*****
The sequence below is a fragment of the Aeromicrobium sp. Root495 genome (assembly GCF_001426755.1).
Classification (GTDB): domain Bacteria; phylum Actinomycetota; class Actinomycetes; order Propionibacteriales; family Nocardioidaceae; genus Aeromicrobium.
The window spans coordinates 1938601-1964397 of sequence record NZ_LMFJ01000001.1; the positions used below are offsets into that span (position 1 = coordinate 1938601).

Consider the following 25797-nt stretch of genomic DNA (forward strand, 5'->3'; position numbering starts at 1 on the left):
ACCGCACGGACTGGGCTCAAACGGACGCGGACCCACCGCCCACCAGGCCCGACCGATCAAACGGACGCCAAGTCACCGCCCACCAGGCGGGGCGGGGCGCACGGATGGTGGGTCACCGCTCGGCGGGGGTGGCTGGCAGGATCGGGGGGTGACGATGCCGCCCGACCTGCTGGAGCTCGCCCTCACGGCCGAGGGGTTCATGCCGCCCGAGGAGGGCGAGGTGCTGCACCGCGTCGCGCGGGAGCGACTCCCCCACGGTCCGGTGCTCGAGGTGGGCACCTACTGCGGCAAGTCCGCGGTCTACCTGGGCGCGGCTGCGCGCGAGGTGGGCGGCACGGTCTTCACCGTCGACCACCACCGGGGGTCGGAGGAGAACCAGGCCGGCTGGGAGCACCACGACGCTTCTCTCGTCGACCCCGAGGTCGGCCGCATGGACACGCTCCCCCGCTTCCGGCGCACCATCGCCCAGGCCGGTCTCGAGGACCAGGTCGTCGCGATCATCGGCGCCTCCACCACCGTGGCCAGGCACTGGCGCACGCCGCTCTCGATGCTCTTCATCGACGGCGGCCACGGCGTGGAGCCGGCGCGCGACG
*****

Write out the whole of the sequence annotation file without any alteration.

The sequence below is a fragment of the Aeromicrobium sp. Root495 genome (assembly GCF_001426755.1).
Classification (GTDB): domain Bacteria; phylum Actinomycetota; class Actinomycetes; order Propionibacteriales; family Nocardioidaceae; genus Aeromicrobium.
The window spans coordinates 1938601-1964397 of sequence record NZ_LMFJ01000001.1; the positions used below are offsets into that span (position 1 = coordinate 1938601).

Consider the following 25797-nt stretch of genomic DNA (forward strand, 5'->3'; position numbering starts at 1 on the left):
ACCGCACGGACTGGGCTCAAACGGACGCGGACCCACCGCCCACCAGGCCCGACCGATCAAACGGACGCCAAGTCACCGCCCACCAGGCGGGGCGGGGCGCACGGATGGTGGGTCACCGCTCGGCGGGGGTGGCTGGCAGGATCGGGGGGTGACGATGCCGCCCGACCTGCTGGAGCTCGCCCTCACGGCCGAGGGGTTCATGCCGCCCGAGGAGGGCGAGGTGCTGCACCGCGTCGCGCGGGAGCGACTCCCCCACGGTCCGGTGCTCGAGGTGGGCACCTACTGCGGCAAGTCCGCGGTCTACCTGGGCGCGGCTGCGCGCGAGGTGGGCGGCACGGTCTTCACCGTCGACCACCACCGGGGGTCGGAGGAGAACCAGGCCGGCTGGGAGCACCACGACGCTTCTCTCGTCGACCCCGAGGTCGGCCGCATGGACACGCTCCCCCGCTTCCGGCGCACCATCGCCCAGGCCGGTCTCGAGGACCAGGTCGTCGCGATCATCGGCGCCTCCACCACCGTGGCCAGGCACTGGCGCACGCCGCTCTCGATGCTCTTCATCGACGGCGGCCACGGCGTGGAGCCGGCGCGCGACG